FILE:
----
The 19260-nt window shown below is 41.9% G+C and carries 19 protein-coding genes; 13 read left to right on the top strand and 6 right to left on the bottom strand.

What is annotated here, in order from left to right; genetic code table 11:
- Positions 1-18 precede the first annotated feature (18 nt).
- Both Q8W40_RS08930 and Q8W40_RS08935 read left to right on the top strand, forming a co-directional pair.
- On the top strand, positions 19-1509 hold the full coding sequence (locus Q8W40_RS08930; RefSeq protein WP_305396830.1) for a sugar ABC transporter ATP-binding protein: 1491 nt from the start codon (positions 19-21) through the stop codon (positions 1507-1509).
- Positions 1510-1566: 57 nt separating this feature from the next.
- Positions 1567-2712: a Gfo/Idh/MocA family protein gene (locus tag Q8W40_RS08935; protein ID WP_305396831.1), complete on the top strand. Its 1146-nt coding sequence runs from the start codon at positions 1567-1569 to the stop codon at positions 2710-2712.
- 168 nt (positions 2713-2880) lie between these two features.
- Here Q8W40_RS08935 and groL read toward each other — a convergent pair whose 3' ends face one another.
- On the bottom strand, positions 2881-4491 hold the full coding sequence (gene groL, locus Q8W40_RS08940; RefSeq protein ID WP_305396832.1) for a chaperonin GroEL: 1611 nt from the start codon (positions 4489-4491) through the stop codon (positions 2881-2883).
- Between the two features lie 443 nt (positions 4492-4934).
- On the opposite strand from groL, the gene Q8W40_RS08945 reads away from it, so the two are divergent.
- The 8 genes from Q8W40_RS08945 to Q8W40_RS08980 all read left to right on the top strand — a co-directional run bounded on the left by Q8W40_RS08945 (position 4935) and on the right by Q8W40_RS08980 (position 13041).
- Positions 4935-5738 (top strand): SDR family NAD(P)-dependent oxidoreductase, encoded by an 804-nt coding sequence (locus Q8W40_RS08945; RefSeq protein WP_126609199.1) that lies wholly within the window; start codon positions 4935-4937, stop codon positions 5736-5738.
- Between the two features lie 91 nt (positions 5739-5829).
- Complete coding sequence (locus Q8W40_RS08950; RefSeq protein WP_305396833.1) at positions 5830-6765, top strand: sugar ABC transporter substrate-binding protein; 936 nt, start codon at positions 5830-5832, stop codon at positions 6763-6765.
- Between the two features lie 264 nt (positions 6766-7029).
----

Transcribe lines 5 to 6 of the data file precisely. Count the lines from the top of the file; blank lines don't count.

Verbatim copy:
- On the top strand, positions 19-1509 hold the full coding sequence (locus Q8W40_RS08930; RefSeq protein WP_305396830.1) for a sugar ABC transporter ATP-binding protein: 1491 nt from the start codon (positions 19-21) through the stop codon (positions 1507-1509).
- Positions 1510-1566: 57 nt separating this feature from the next.